Divergent of 365 days ago, I couldn’t wait to get back to my village and call up my partners to meet up. This time, conversely, I saw it. A world full of experiences; A world full of people; A world of difference. The pragmatism was there – it was the absent link. Sure, maybe it’s because I speak the language now, but it’s really more than that. In between comical flashbacks to last year, I take notice that I now know the movers and shakers in the village, areas where pushing buttons is permitted, and when to expect the passivity. Rudimentary ideas can and will actually come to fruition now that I can maneuver the course. I was able to handpick my classes, capsize the delayed start of my park project, devise a more efficient curriculum, and even start the execution of a new project. So, I get it, I really do – this is why we must endure the massive fireball of effort.
Let me replace the inflexibility that shadowed disappointment with optimistic patience. Let me understand that ostentatious panache of some could be in lieu of concealed troubles and reservation. The imperative year of past instigated some very real keenness for year 2. A memory is only as good as the ones you share it with; Reminescence and reflection are key, but could also be crippling. Such personal and peripheral growth is only possible if you break your heart in the right way. Those moments of white-hot rage, those moments that leaves your heart pulsating an audible throb, those moments of swimming in bemusement – its how we metamorphose resistance into value.
So after summer of non stop interchange as the trainer and not the trainee, I find myself back in the MY village – once regarded as just an isolated assignment. The pairs of eyes and stoic profiles that used to frighten and coerce me are now warm faces faceted like jewels of my students and neighbors. I’m not bothered by the unneccesary conversations voiced in numbing plangency, but instead meet them with equal animation and vigour. I was once worried about the possibility of a loss of luster after I „figured out” how things work here in Moldova. I’m more than okay admitting I was wrong. I now call the meetings – meetings I once dubbed soundless explosions, that felt as if I was stuck in an elevator full of strangers. Salutations in the form of enigmatic whispers are now welcomed forms of tribute. What is happening?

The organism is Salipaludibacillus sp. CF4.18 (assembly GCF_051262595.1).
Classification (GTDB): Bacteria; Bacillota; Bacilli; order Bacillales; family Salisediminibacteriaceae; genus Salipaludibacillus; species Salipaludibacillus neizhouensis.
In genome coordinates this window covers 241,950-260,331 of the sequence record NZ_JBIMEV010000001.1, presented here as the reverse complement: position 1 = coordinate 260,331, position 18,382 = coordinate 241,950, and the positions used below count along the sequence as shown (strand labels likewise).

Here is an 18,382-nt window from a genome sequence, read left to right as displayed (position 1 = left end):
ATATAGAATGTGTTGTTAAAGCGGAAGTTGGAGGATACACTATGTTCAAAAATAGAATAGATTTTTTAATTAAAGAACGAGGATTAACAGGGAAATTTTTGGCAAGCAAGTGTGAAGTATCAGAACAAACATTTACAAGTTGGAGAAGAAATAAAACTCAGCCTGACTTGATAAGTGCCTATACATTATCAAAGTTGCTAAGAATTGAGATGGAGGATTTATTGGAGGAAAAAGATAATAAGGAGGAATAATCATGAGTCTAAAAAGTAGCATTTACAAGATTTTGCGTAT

Starting in a countable number of days, I’ll return for my second – and possibly final – year as Domnul Brett. I’ll have my 8 hours of Health Education, an English club for people in the community, an Entrepreneurship club for aspiring young adults, ongoing construction on our park, and blueprints laid out for several other secondary projects. I’ll also have my lessons learned. When I fielded questions throughout the year that revolved around “how are things for you, in your country” – I felt a vague accusation in those final words. I’ve made the connection, as I was a visitor learning the way of life. I now walk the same route to work, with a clear head. Familiar kids yelling your name in the street of your village brings that rare joy like ice water slipping down your throat on a scorching day, or a real, honest kiss. Now, I’ve had my heart broken in the right way.
“We can’t really know what a pleasure it is to run in our own language until we’re forced to stumble in someone else’s”.